Facebook private messages stolen: Am I one of 81,000 victims?

Chris Burns - Nov 2, 2018, 1:42 pm CST
0
Facebook private messages stolen: Am I one of 81,000 victims?

Facebook Messenger seems to have been the victim of a multi-tiered attempt by hackers to extract private messages from victims. The information was collected over the course of months – likely near the beginning of the year 2018. Not much is known about the contents of the messages at this time, but it does appear likely that the entire cache of messages from Facebook Messenger users is real.

Did Facebook get hacked again?

Sort of, but not really. Facebook itself was not breached, but the browsers through which users access Facebook were compromised. Through the use of malicious browser extensions, millions of Facebook users’ private messages were monitored and saved by unfriendly agents. If you use any sort of web browser extension, you might be part of this group.

Information on this set of happenings was largely collected by the BBC and the cyber-security company Digital Shadows, on behalf of the BBC. They investigated a user or group of users going by the name “FBSaler” who suggested they had some private information for sale. “We sell personal information of Facebook users. Our database includes 120 million accounts,” said the user.

Security experts have been able to confirm at least 81,000 accounts thus far. Confirmations include real usernames attached to real Facebook Messenger messages meant to be private.

UPDATE: It was apparently the seller or sellers of the information on Facebook users that spoke directly with the BBC. It was they who suggested that the information was not part of the 87-million-user breach of information via Cambridge Analytica from late March, early April 2018. They also suggest that their info is not part of the September 50-million-user breach of information, either.

Am I affected by this Facebook Messenger breach?

In a statement sent to CNET, Facebook’s Guy Rosen, VP of product management, suggested that “malicious browser extensions” were to blame. “We have contacted browser makers to ensure that known malicious extensions are no longer available to download in their stores and to share information that could help identify additional extensions that may be related,” said Rosen. “We have also contacted law enforcement and have worked with local authorities to remove the website that displayed information from Facebook accounts.”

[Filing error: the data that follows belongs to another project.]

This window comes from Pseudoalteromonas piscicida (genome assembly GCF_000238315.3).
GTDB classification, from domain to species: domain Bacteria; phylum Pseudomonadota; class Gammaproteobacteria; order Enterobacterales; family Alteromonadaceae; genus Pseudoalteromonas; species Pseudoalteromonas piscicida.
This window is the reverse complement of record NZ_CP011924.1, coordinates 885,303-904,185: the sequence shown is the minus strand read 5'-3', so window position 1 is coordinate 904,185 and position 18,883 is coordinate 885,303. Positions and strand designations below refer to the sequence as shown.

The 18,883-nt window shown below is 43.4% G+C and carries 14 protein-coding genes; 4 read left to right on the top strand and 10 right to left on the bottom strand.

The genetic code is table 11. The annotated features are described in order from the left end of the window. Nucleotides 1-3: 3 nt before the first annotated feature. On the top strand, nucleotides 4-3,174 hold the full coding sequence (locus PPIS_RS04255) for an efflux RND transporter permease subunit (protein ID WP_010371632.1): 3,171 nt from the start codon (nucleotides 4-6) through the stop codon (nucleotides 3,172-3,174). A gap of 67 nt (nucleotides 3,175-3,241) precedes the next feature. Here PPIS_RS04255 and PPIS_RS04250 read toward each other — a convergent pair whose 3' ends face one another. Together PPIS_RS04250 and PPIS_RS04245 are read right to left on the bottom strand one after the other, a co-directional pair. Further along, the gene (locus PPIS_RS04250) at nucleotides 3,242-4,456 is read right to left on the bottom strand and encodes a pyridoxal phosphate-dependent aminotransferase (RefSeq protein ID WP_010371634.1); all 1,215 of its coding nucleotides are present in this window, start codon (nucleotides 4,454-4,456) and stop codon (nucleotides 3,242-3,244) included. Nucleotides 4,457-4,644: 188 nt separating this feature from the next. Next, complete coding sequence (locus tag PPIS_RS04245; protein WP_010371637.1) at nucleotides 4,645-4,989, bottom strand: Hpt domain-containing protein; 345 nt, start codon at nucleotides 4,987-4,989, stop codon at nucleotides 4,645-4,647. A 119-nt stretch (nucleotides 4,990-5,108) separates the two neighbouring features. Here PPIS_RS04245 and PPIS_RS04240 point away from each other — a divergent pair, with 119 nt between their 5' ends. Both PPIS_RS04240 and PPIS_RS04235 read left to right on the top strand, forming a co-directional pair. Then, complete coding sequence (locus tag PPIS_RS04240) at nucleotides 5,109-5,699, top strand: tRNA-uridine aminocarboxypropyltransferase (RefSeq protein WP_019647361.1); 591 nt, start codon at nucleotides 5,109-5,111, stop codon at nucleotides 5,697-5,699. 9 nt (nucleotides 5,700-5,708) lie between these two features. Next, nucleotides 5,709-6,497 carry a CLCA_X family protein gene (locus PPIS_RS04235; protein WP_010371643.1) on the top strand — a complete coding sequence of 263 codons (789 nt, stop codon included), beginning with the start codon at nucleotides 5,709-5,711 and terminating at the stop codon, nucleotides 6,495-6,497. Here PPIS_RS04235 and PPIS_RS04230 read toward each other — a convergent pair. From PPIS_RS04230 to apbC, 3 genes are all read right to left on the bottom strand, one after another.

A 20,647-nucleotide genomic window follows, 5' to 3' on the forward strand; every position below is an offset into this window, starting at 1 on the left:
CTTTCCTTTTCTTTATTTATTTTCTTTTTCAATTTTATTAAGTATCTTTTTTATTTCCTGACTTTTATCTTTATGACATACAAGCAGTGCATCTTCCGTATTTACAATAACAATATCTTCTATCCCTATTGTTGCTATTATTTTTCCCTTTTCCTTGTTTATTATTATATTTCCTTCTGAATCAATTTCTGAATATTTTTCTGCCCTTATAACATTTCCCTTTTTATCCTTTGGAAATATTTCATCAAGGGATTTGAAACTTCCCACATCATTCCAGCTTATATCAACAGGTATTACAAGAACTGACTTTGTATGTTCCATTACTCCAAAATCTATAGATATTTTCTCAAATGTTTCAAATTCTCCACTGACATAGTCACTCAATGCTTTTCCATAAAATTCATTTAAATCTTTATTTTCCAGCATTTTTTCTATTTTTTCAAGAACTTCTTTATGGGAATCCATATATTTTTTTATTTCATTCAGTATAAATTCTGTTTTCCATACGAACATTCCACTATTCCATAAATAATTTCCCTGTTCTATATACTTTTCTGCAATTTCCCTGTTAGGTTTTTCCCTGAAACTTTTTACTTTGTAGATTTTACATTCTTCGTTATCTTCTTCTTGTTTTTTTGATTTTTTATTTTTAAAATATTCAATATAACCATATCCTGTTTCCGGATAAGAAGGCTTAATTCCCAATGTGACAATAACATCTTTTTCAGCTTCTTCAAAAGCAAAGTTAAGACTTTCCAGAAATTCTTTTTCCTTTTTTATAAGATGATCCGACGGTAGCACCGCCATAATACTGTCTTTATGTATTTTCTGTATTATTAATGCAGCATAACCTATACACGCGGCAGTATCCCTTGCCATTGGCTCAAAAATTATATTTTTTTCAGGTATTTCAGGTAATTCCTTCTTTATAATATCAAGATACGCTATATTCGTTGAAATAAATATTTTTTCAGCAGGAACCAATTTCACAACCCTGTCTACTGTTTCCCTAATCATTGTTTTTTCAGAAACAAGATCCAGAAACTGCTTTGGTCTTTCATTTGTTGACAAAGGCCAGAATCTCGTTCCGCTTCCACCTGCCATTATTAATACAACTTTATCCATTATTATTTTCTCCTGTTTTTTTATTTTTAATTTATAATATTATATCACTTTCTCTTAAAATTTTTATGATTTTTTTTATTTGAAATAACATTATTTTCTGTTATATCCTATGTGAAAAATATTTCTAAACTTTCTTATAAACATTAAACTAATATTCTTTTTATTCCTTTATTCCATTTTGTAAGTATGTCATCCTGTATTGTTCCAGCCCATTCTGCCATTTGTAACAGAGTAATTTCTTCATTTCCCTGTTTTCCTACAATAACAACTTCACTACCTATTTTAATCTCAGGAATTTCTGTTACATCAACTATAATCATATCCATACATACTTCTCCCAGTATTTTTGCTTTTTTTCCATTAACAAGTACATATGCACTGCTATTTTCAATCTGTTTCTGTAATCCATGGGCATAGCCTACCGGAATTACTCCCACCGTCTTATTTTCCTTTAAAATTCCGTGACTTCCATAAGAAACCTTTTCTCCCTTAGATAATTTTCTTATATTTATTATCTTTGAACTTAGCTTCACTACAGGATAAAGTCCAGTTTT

Again, to be clear, Facebook itself wasn’t exactly compromised, but the fact that people can monitor Facebook through your browser should probably grab your attention. Whether or not you’re using Facebook, browser extensions can compromise your private internet use in a variety of ways.

There is no current tool with which to check if your information was affected in this particular breach. If you want to check if you’ve been compromised in any other way over the past decade or so, you can do so with your email account (just the email, not your password, etc) over at Have I Been Pwned? Chances are you’ve been pwned. That doesn’t mean your information is all out in the public, but if you’re on any list, you might want to consider changing every one of your online passwords.

What should if I’m worried about this Facebook hack?

Over the past decade, most web browsers opened themselves up to web extensions. Browser extensions are like little software accessories for the web browser app. Browser extensions can be simple and harmless – they might just allow you to change every instance of a swear word with a word that’s slightly less offensive to your sensibilities.

The extension or extensions that did the deed here might’ve done so through Chrome, Opera, or Firefox. It’s slightly less likely that Safari was used, given the amount of steps a person would need to go through to make it happen, but anything is possible. Extensions for Chrome, Opera, or Firefox could have looked and acted in a completely innocent way. The user might never know they’re being monitored. They might still be being monitored right now.

This DOES all seem to have happened through desktop user interfaces. If you’ve got a desktop machine (laptop, maybe even tablet) and any number of browser extensions installed, now’s the time to check what’s active. You can do this in Chrome like so:

Menu (three dots to the right of your URL bar -> More Tools -> Extensions. Take out any extensions of which you aren’t 100% sure. Take out any extensions you don’t recognize. Or just play it safe and take out all browser extensions altogether. And never download another extension ever, ever again.


Must Read Bits & Bytes